5 Questions with Mathew Costin and Joseph JU Taylor

Mathew Costin

Joseph JU Taylor: How does knowing that these characters are real people and that their own words form the dialogue change how you approach the characters?
Mathew Costin: It has meant that you really have to find ways to make the overall story work through a much more limited range of behaviours – to find a balance between communicating the message of the play and living truthfully in their shoes

What has been the biggest challenge in rehearsal?
Making the characters dynamic and compelling.

Has the process of developing Talking To Terrorists changed your perception of what terrorism is?
Yes, in that no matter where these ‘terrorists’ come from, we could swap them around, change only the names of places and people – and the stories would still be believable.

Were you surprised at all by any sense of recognising aspects of yourself in characters that have a violent history?
The answer to this question is more about recognising that our ‘passive’ actions as a member of a society that supports unjust treatment of powerless people – makes us all terrorists. They don’t all have a gun or a bomb in their hand. Sadly, as Australian’s, we share a violent history already, even in this generation.

What do you hope an audience will come away from after watching this play?
I hope the audience has a desire to experiment in really engaging with the people they used to fear, judge or dismiss.

Joseph JU Taylor

Mathew Costin: How does knowing that these stories are real people and that their own words form the dialogue change how you approach the characters?
Joseph JU Taylor: You always try and find some personal truth in the lines of dialogue of any script but knowing that the characters in Talking To Terrorists are real people and that the playwright has constructed the story using the words of these people gives an additional layer of responsibility. It’s an enormous honour to be given the opportunity to breath life into the words of this play – it’s also a great challenge!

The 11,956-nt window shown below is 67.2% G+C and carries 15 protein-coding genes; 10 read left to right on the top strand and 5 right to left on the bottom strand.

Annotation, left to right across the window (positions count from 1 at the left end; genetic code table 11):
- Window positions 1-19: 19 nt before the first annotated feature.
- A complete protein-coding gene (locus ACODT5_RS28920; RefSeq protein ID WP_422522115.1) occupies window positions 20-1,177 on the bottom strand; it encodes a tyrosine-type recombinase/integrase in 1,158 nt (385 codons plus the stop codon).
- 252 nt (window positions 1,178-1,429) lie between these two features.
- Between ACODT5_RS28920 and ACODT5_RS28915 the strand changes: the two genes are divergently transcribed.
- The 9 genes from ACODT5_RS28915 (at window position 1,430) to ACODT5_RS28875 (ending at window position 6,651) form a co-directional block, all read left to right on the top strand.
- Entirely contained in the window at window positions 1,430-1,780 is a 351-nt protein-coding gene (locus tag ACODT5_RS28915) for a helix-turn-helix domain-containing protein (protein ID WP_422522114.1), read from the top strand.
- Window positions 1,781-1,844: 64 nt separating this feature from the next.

You’re playing five different roles, is there a specific character you are most drawn too?
That questions a little like asking a parent to choose their favourite child! No, it’s impossible to pick a favourite, I am just so pleased to give voice and body to them.

Has the process of developing Talking To Terrorists changed your perception of what terrorism is?
It certainly has. It is so easy to see things in black and white, especially against the onslaught of the 24 hour news cycle. We are given a very specific narrative for world events and one that still paints the sides as largely “good” versus “bad”. This play gives voice to those that have been led into the world of terrorism as well as those that are the victims. It also highlights the political nature of information manipulation. Talking To Terrorists was written over ten years ago but the stories resonate strongly in 2017.

Were you surprised at all by any sense of recognising aspects of yourself in characters that have a violent history?
Yes, and that is very much the point. There is a line in the play that encapsulates how much circumstance drives action: “The difference between a terrorist and the rest of us really isn’t that great”. Anyone has the potential to do terrible acts and it is a great folly to assume immunity to fault.

What do you hope an audience will come away from after watching this play?
I hope it will stimulate discussion, that the play will help people humanise all of those that are caught up in the impact of terror. The vast majority of people on any side of the arguments are victims. The biggest threats to cohesive existence is the refusal to discuss and listen. We need to talk to terrorists.

Mathew Costin and Joseph JU Taylor can be seen in Talking To Terrorists by Robin Soans.
Dates: 23 May – 3 June, 2017
Venue: King Street Theatre